2004-Aug-06, 04:06 PM
Official government statement:

White Paper: China's Space Activities (http://www.spacedaily.com/news/china-04zw.html)

The Chinese government has all along regarded the space industry as an integral part of the state's comprehensive development strategy, and upheld that the exploration and utilization of outer space should be for peaceful purposes and benefit the whole of mankind.

As a developing country, China's fundamental tasks are developing its economy and continuously pushing forward its modernization drive. The aims and principles of China's space activities are determined by their important status and function in protecting China's national interests and implementing the state's development strategy.

The aims of China's space activities are: to explore outer space, and learn more about the cosmos and the Earth; to utilize outer space for peaceful purposes, promote mankind's civilization and social progress, and benefit the whole of mankind; and to meet the growing demands of economic construction, national security, science and technology development and social progress, protect China's national interests and build up the comprehensive national strength.

Launch window
2004-Sep-02, 06:54 AM
you can read how China is having a showcase for its Space Program

china space launch center (http://www.space.com/missionlaunches/china_update_040901.html)

JIUQUAN, China (AP) -- China, a rising space power, provided a rare look into its top-secret launch center Wednesday, promoting the military-funded project as a lure for foreign investment and a key to the nation's growing prosperity.

A police car with flashing lights led busloads of international journalists across northwestern China's vast Gobi Desert to the Jiuquan space center, past armored patrol vehicles and a sign, in English: "Foreigners are not allowed to enter without permission."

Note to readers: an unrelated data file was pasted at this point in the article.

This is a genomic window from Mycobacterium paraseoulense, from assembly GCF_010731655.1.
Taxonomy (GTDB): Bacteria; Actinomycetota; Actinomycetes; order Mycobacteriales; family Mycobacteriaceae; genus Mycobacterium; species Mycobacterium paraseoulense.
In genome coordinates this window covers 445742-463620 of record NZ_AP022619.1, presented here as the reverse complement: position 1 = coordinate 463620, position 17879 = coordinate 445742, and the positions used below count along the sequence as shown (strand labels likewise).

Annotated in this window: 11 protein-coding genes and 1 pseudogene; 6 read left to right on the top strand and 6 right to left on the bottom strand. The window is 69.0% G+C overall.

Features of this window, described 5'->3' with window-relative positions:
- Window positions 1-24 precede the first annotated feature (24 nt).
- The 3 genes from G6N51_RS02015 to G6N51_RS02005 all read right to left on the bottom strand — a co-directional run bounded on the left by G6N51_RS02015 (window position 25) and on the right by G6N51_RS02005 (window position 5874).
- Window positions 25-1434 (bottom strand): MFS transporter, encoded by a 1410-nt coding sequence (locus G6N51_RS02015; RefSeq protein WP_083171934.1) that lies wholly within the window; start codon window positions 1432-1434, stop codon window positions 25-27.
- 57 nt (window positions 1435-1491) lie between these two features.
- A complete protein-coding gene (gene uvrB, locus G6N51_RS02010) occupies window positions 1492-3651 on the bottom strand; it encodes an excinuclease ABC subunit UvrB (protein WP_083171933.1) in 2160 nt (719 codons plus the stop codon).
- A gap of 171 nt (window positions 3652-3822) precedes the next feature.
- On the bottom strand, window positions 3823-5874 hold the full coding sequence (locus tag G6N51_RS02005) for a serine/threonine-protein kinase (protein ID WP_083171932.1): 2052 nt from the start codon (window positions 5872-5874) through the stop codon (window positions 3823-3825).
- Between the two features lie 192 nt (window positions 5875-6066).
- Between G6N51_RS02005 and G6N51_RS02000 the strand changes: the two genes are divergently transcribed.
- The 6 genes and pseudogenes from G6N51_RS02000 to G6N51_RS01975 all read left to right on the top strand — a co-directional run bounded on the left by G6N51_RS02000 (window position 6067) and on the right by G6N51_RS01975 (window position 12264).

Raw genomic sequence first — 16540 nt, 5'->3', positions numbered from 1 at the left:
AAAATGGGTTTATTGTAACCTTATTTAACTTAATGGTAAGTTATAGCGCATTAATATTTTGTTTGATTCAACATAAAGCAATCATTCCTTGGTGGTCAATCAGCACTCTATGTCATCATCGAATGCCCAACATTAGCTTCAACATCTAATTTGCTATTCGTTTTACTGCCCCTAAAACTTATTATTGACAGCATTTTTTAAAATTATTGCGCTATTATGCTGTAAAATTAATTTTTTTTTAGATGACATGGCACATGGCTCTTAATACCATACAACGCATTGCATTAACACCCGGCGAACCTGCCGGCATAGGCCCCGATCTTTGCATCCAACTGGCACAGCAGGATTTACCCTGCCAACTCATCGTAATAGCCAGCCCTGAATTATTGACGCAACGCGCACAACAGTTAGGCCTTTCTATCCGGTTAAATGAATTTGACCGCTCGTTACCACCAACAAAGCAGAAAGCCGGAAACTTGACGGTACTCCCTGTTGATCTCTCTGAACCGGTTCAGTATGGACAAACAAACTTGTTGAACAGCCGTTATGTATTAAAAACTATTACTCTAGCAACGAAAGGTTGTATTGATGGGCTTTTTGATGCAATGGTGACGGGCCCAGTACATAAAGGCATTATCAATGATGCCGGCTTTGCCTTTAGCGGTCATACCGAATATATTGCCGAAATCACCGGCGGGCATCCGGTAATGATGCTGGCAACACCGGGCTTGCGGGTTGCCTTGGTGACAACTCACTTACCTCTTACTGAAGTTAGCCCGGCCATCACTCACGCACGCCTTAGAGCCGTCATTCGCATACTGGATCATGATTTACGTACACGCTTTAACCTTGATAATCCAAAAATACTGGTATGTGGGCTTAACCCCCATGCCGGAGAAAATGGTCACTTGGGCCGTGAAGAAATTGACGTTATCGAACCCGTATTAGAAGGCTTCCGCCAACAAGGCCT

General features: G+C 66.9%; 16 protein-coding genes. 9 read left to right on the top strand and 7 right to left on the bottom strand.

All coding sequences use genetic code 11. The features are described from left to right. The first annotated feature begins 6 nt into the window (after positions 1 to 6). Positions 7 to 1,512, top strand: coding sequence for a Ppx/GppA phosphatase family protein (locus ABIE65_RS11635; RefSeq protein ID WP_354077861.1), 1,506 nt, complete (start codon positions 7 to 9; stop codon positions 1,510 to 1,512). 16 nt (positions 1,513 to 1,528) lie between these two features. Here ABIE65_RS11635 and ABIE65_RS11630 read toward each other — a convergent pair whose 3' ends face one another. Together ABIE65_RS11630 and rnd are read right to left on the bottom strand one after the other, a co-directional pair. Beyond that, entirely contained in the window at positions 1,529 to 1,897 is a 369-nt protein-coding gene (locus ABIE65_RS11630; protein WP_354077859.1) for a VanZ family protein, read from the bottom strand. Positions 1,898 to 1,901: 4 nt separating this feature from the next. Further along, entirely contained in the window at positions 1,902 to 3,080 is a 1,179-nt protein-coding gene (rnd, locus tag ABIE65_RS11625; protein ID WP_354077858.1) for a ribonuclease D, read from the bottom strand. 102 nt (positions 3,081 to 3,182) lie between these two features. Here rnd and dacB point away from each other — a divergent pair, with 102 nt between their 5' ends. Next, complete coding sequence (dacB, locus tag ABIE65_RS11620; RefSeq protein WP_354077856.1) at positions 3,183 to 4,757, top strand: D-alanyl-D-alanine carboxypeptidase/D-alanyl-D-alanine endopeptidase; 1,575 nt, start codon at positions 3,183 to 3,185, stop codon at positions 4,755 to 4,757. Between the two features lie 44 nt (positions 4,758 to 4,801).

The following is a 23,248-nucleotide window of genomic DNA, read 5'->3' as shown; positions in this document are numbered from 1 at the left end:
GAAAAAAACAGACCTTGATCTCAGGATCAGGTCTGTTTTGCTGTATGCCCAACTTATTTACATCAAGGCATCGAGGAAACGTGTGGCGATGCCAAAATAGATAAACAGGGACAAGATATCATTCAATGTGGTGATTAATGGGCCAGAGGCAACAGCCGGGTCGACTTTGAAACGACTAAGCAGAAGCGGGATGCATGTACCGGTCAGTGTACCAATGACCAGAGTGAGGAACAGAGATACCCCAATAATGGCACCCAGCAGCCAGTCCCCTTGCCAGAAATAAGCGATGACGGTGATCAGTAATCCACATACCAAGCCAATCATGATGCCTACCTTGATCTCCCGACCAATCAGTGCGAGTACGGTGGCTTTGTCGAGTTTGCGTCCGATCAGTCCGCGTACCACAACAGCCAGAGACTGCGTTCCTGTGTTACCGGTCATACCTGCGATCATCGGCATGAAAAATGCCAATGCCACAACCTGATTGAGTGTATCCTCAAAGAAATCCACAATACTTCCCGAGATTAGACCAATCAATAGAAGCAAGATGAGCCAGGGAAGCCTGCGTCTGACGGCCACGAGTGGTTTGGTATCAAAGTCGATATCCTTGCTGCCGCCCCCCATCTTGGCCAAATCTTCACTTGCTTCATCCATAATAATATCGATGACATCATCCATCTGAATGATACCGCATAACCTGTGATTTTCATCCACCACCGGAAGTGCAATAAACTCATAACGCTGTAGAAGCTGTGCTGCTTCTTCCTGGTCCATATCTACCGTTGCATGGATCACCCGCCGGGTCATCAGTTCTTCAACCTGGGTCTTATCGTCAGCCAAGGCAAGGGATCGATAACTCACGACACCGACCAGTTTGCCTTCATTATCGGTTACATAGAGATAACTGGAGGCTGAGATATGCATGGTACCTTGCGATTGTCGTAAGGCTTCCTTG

It was the first time China let foreign journalists enter, although officials forbade photographs of the command-and-control center with its rows of computer screens or the mammoth assembly hall where workers built the spacecraft that lifted China's first astronaut into orbit last October.

For the secrecy-conscious national government, Jiuquan houses treasures to be guarded closely. But to local officials, Jiuquan is a blue-ribbon brand name just waiting to be marketed far and wide.

"No matter what products are named after Jiuquan, they will sell," said Hao Yuan, assistant to the governor of Gansu province, where part of the space center is located.

"We welcome foreign cooperation in the fields of aerospace and aviation," Hao said. "We would also like to provide launch services to foreign companies."

china has made public its space plans
Chinese space plan BBC (http://news.bbc.co.uk/1/hi/sci/tech/3874419.stm)

China aims to send a spacecraft to the Moon in three years' time, the head of the country's space agency, Sun Laiyan, has confirmed to the BBC. as well as building their own orbiting space station

Launch window
2004-Nov-02, 12:10 AM
Chinese space plans


2005-Jul-27, 04:42 PM
China Plans Woman In Space By 2010 (http://www.sinodaily.com/news/china-05zzzzzb.html)

China will put its first woman in space within five years and has selected around 30 women pilots to be trained as astronauts, state media reported Tuesday.

2005-Jul-27, 08:39 PM
This is the launch vehicle I would like to see China use:

Using these engines--first stage:
Upper stage:

Having one big rocket like that--while keeping hypergolics--would actually be cheaper than having a whole new line of LOX/kero and LOX/LH2 boosters, shown here on the far right:


They should keep their existing rockets--and focus on the big hydrogen upper stage later on. With 6 RD-270s--they would have Saturn V levels of thrust at lift off--and more engine-out ability than their new EELV inspired Long March series--as mentioned above.